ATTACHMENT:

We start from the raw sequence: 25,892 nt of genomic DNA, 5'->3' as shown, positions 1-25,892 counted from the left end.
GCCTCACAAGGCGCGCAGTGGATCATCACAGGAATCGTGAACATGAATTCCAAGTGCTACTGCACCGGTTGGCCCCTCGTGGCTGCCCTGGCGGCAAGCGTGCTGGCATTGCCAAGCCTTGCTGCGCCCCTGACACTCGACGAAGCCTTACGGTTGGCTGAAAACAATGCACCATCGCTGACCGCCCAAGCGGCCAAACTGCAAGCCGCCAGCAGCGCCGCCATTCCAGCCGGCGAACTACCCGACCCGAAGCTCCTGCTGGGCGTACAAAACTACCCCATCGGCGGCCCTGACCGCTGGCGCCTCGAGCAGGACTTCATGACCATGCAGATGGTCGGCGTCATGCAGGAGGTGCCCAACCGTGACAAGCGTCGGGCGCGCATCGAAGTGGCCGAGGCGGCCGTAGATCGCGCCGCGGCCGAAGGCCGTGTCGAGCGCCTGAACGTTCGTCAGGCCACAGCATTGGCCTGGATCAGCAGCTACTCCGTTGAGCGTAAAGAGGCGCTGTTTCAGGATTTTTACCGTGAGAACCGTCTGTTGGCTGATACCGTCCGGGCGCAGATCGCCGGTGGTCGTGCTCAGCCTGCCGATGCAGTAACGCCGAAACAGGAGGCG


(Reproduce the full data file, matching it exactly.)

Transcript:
We start from the raw sequence: 25,892 nt of genomic DNA, 5'->3' as shown, positions 1-25,892 counted from the left end.
GCCTCACAAGGCGCGCAGTGGATCATCACAGGAATCGTGAACATGAATTCCAAGTGCTACTGCACCGGTTGGCCCCTCGTGGCTGCCCTGGCGGCAAGCGTGCTGGCATTGCCAAGCCTTGCTGCGCCCCTGACACTCGACGAAGCCTTACGGTTGGCTGAAAACAATGCACCATCGCTGACCGCCCAAGCGGCCAAACTGCAAGCCGCCAGCAGCGCCGCCATTCCAGCCGGCGAACTACCCGACCCGAAGCTCCTGCTGGGCGTACAAAACTACCCCATCGGCGGCCCTGACCGCTGGCGCCTCGAGCAGGACTTCATGACCATGCAGATGGTCGGCGTCATGCAGGAGGTGCCCAACCGTGACAAGCGTCGGGCGCGCATCGAAGTGGCCGAGGCGGCCGTAGATCGCGCCGCGGCCGAAGGCCGTGTCGAGCGCCTGAACGTTCGTCAGGCCACAGCATTGGCCTGGATCAGCAGCTACTCCGTTGAGCGTAAAGAGGCGCTGTTTCAGGATTTTTACCGTGAGAACCGTCTGTTGGCTGATACCGTCCGGGCGCAGATCGCCGGTGGTCGTGCTCAGCCTGCCGATGCAGTAACGCCGAAACAGGAGGCG